Before the two can finish their standoff, an Imperial cruiser pops out of hyperspace, ruining the conversation if not improving the relationship, and latches on to both vessels with its tractor beam. Quickly, the two women work together to boobytrap the shuttle to explode, dooming the poor droid pilot in the process (a fellow one might recognize if they have ever enjoyed the Star Tours ride at Disneyworld). Their plan works and Ketsu flies Sabine, Chopper and the gonk droid to a rebel outpost. The droid, handed off to none other than R2-D2, in the service of Senator Organa, completes the mission and the episode ends back in the rebels’ hang out. Ketsu has noticeably changed from her introduction and via her confrontation with Sabine, perhaps for the better. The two part as friends or at the least, as two on the way to rebuilding a bond between them. Will we see Ketsu again, Ezra asks on our behalf, and Sabine answers, “I hope so.” Undoubtedly, we will.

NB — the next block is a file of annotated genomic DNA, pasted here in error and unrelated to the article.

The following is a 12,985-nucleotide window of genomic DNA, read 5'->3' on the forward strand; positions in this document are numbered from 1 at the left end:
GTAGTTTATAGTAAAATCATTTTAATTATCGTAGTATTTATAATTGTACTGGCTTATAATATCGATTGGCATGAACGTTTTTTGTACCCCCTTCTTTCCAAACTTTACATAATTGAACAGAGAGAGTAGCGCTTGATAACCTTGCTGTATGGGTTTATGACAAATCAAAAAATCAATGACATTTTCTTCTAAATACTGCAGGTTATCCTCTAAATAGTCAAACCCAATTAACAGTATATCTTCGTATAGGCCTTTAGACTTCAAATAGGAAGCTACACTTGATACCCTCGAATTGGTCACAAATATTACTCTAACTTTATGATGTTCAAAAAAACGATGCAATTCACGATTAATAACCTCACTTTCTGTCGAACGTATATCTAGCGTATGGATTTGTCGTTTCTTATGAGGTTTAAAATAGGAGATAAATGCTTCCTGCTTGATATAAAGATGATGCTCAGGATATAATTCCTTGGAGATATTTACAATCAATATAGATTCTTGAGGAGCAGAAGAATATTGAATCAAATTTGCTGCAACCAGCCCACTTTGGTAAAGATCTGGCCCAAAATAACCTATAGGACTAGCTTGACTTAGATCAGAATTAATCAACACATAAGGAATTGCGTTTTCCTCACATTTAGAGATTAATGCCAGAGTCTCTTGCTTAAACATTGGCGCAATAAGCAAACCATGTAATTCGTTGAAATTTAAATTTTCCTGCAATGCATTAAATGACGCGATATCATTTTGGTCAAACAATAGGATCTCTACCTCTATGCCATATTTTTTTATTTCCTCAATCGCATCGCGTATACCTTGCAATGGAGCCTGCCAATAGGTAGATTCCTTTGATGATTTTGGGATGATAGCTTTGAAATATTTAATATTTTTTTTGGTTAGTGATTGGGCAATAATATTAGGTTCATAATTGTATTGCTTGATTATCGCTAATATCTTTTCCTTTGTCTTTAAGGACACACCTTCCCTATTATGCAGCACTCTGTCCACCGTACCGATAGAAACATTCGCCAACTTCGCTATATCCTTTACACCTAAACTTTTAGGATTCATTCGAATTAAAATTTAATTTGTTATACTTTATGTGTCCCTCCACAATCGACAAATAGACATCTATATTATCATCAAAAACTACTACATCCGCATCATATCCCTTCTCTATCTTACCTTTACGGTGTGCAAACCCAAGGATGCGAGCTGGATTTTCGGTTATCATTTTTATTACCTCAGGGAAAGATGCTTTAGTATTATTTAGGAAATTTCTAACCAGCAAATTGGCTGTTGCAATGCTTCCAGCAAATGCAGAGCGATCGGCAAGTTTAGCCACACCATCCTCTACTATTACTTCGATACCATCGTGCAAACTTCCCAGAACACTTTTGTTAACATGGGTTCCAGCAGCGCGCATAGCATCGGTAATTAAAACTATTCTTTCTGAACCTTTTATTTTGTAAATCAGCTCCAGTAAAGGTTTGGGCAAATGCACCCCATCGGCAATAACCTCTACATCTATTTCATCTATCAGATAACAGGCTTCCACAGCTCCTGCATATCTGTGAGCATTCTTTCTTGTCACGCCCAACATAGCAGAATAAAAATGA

“Blood Sisters” lands as a solid episode. It annihilates the Bechdel Test requirements as the conversation between Sabine and Ketsu at no point even discuss a man. In fact, perhaps with the test in mind, the duo inform Ezra at the end, that Sabine had told her all about him. It’s offered like a punchline, almost as if the writers are poking fun at those who fail the test, and perhaps more pointedly, that the discussion of the opposite gender is something that interest the opposite gender the most. Both women are presented as strong, though one reached this conclusion through her ruthless pursuit of joining the Black Sun, a group interested more in slaves and the bottom line, and the other reached it by joining the Rebels. Ketsu’s conciliation toward Sabine’s life choices definitely reveals which path is the best. “Blood Sisters” stands out along with the Hera and Sabine episode, “Out of Darkness,” as an episode which offers a excellent message that women can be both strong and inventive in a genre that for the longest time rested on the trope that the masculine hero must always save the day.